Why are they [the insurgents] resisting so hard, what is it about democracy they can't stand? Well, what they can't stand about democracy is this: Democracy is the exact opposite of what they believe. They believe they can impose their will, they believe there's no freedom of religion, they believe there's no women's rights. They have a -- they have a dark vision of the world, and that's why they're resisting so mightily.Tony, as always, was more eloquent:
So yes, I can understand why the American people are troubled by the war in Iraq. I understand that. But I also believe the sacrifice is worth it and is necessary, and I believe a free Iraq is not only going to make ourselves more secure, but it's going to serve as a powerful example in the Middle East.
[The Iraqi people] have gone out and voted despite terrorism, despite bloodshed, despite literally the prospect of death for exercising their democratic right.
So they have kept faith with the very democratic values that we say we believe in, and the people trying to wrest that democracy from them are opposed to absolutely everything we stand for and everything the Iraqi people stand for.
So what do we do in response to this? And the problem we have is very, very simple. A large part of the perspective with which we look at this is to see every act of terrorism in Iraq, every piece of ghastly carnage on our television screens, every tragic loss of our own forces -- we see that as a setback and as a failure when we should be seeing that as a renewed urgency for us to rise to the challenge of defeating these people who are committing this carnage. Because over these past three years, at every stage, the reason they have been fighting is not, as we can see, because Iraqi people don't believe in democracy, Iraqi people don't want liberty. It is precisely because they fear Iraqi people do want democracy, Iraqi people do want liberty.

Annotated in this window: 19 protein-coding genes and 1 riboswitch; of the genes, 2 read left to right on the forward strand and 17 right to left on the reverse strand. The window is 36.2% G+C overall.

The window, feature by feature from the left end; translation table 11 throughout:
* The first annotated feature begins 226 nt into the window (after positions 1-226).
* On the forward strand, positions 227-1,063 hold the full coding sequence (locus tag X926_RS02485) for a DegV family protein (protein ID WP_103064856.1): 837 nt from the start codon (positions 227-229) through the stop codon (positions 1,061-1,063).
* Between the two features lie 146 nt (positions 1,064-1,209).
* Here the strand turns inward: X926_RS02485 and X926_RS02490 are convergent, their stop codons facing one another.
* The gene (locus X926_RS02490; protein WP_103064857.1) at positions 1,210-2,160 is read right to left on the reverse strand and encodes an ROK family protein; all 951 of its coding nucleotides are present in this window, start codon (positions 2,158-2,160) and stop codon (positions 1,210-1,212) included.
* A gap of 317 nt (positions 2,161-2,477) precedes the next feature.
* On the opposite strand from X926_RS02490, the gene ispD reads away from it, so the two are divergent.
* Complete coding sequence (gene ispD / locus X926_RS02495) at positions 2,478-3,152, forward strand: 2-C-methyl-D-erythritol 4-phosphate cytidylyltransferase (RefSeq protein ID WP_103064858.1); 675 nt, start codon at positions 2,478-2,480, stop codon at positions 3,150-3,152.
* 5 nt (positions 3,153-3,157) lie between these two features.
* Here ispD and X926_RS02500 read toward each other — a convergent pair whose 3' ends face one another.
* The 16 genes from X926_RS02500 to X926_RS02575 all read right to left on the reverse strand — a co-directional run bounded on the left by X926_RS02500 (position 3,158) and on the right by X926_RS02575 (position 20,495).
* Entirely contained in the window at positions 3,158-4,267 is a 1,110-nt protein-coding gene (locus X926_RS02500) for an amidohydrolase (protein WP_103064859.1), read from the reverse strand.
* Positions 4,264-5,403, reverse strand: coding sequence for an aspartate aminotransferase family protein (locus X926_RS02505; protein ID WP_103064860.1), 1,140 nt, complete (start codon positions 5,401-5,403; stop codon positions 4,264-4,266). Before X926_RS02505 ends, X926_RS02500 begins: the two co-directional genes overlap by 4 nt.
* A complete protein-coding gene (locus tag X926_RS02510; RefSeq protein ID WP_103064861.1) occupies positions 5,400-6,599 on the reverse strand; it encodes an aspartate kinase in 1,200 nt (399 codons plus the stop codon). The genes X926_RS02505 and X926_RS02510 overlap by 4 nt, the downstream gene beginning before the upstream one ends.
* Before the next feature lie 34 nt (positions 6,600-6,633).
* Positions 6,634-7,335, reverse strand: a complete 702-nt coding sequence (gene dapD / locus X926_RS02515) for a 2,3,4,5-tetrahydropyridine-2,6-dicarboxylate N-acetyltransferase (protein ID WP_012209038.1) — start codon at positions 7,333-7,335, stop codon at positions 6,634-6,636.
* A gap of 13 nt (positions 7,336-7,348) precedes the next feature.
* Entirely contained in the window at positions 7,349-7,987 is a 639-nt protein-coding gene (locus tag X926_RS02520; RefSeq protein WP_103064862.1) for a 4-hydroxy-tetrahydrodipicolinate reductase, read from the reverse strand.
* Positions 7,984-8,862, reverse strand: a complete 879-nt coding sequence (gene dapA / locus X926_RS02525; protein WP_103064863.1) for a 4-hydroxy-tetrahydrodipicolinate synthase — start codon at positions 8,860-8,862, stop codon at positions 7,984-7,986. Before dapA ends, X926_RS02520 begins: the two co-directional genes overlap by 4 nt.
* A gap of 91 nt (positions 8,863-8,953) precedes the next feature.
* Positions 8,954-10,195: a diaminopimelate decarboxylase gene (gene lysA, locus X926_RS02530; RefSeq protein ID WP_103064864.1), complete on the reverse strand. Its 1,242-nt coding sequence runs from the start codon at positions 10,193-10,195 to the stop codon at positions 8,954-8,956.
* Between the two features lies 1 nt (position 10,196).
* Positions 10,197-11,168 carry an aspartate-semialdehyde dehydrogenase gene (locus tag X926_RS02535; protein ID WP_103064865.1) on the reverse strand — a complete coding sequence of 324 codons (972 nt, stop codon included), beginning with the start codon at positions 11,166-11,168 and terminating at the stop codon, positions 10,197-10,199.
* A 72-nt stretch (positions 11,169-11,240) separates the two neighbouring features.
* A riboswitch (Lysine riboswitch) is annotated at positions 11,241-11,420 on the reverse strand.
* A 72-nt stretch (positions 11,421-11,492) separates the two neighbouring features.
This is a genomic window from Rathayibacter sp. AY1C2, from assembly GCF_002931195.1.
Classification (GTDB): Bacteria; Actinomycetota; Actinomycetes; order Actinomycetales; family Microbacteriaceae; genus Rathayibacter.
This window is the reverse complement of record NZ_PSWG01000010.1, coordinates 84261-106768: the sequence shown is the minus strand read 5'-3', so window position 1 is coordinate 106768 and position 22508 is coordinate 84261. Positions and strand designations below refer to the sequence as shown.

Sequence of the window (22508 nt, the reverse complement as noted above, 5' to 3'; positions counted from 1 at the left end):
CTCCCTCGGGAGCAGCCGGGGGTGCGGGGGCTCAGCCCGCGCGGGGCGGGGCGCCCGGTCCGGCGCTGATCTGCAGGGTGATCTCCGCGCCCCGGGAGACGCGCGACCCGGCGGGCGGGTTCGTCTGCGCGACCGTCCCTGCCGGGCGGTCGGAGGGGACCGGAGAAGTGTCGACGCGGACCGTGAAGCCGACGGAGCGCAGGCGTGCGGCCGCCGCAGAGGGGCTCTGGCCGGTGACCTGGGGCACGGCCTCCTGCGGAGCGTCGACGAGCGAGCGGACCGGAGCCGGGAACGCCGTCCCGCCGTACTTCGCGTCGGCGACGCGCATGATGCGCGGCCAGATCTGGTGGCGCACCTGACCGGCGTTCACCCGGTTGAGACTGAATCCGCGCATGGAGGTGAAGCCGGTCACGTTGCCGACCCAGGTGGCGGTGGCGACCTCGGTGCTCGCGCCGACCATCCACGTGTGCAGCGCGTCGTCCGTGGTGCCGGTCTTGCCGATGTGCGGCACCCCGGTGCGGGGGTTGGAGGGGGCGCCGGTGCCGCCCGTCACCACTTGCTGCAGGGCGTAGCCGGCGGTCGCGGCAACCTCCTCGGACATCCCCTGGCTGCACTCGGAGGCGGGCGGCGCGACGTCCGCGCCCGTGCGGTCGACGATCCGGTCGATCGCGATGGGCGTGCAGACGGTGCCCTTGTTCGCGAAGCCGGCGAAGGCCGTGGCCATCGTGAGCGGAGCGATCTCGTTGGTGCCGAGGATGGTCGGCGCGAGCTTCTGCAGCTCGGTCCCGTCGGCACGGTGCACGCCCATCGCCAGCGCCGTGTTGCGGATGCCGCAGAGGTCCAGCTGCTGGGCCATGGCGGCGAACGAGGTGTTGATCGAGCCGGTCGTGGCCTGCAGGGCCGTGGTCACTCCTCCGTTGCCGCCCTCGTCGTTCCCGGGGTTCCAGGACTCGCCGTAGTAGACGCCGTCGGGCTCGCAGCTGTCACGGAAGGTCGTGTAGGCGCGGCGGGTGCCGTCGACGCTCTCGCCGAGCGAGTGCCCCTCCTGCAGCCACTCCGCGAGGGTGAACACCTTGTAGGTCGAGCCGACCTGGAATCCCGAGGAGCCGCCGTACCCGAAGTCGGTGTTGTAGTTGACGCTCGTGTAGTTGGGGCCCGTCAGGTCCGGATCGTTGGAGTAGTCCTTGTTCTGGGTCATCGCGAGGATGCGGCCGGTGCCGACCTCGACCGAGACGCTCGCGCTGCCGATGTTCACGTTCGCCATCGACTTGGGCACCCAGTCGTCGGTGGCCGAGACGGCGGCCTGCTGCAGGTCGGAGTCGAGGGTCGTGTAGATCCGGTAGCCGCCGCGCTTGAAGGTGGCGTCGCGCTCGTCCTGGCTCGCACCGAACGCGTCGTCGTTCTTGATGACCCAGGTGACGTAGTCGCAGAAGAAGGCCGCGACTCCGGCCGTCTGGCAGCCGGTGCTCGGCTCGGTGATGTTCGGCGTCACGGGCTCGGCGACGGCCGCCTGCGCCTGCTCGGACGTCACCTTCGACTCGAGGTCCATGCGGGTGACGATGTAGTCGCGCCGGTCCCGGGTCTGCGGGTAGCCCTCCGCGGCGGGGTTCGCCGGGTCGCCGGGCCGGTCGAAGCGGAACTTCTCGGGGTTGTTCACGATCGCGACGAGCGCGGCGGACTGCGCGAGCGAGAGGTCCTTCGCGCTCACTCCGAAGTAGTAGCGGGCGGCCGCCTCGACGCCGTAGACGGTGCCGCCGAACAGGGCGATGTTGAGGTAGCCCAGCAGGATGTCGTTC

And if the idea became implanted in the minds of people in the Arab and Muslim world that democracy was as much their right as our right, where do these terrorists go? What do they do? How do they recruit? How do they say, America is the evil Satan? How do they say the purpose of the West is to spoil your lands, wreck your religion, take your wealth? How can they say that? They can't say that.
So these people who are fighting us there know what is at stake. The question is, do we?
Good question -- do we?
Finally, Bush was asked about whether or not he had made mistakes. He answered that his language at the beginning of the fight was needlessly provocative, and he regretted that Abu Ghraib had happened. Blair said that de-Baathification could have been done differently and that the determination of the opposition had been underestimated.
All in all, it was a rather substantive encounter -- a stirring affirmation of their intention to stay the course and to win through to victory and a better world, but guess what the talking points for the MSM were?
That's right -- "Bush Admits Mistakes!!!!!" A second line of discussion -- "They looked tired, beaten down, like losers." See what I mean about the MSM?